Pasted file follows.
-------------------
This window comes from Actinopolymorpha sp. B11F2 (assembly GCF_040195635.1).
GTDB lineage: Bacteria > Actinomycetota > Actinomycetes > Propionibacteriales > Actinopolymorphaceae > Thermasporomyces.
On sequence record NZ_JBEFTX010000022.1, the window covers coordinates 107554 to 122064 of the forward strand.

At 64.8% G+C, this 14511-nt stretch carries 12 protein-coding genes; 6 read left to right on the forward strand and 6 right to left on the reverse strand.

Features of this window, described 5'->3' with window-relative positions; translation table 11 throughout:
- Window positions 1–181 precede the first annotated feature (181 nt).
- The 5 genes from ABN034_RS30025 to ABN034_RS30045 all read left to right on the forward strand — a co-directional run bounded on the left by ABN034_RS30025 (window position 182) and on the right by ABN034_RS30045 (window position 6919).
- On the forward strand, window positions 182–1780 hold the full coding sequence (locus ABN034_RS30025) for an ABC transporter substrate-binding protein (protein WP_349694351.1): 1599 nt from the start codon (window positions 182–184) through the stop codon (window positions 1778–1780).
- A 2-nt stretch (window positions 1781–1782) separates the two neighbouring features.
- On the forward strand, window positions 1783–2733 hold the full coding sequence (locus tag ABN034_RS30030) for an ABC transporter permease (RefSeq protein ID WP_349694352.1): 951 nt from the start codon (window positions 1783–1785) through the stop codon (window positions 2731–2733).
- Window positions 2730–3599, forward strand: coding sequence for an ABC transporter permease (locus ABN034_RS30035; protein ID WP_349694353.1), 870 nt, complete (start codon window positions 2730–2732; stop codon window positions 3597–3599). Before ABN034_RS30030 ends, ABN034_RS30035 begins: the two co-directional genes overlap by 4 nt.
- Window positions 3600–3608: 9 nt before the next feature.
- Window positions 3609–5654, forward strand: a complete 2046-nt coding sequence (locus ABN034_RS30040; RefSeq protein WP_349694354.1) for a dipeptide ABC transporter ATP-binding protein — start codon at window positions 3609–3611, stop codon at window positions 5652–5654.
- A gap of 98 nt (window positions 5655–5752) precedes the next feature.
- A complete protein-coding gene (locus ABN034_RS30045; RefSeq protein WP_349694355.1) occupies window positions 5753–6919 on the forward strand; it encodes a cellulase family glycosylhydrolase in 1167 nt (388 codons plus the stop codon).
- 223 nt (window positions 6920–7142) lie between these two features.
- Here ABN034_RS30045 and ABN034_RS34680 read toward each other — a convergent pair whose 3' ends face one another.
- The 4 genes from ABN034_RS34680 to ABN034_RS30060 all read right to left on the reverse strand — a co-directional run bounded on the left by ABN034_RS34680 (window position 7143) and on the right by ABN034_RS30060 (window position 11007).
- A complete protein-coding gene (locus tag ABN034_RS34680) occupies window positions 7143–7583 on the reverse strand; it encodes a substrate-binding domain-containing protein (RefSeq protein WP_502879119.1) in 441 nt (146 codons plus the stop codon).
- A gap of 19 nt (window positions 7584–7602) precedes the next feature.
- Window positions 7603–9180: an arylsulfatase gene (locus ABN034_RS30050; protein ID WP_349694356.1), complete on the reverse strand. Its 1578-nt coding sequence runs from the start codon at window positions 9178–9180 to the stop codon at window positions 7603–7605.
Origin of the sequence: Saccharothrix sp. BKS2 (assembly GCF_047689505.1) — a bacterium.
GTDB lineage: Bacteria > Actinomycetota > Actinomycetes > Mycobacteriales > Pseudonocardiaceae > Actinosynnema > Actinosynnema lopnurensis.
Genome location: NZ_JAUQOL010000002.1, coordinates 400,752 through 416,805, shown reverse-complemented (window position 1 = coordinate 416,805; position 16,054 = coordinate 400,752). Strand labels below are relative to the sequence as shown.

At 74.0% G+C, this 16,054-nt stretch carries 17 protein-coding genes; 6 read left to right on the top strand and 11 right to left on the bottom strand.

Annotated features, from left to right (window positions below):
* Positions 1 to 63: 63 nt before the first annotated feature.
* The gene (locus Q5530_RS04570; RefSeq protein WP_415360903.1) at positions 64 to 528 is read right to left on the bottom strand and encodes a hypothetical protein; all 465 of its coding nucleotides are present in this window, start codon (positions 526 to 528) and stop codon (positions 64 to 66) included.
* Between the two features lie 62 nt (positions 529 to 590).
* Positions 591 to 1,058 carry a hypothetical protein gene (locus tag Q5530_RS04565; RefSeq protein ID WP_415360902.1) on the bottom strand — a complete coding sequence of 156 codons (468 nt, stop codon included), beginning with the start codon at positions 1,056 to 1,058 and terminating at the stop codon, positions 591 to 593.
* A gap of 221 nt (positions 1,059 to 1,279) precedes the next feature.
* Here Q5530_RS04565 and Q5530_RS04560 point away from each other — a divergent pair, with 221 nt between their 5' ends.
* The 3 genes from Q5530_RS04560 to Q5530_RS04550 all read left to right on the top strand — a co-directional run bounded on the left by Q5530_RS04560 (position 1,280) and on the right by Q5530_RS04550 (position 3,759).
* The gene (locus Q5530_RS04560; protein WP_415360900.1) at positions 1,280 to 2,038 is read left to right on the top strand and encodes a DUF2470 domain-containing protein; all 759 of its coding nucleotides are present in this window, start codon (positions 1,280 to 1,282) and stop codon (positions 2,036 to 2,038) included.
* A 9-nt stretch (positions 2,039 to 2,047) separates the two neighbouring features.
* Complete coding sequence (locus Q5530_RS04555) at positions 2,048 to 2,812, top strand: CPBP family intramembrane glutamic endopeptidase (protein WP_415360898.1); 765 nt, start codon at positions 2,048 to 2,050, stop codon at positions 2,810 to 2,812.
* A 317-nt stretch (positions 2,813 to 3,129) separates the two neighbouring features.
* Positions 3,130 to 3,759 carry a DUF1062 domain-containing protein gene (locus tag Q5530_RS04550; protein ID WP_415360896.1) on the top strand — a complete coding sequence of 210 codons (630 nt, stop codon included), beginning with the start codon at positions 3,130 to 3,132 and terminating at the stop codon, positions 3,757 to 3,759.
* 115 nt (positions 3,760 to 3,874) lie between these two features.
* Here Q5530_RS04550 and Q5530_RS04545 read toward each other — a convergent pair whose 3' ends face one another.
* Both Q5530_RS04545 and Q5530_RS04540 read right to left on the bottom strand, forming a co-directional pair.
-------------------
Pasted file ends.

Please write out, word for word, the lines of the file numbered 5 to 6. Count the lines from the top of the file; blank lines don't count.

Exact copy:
Features of this window, described 5'->3' with window-relative positions; translation table 11 throughout:
- Window positions 1–181 precede the first annotated feature (181 nt).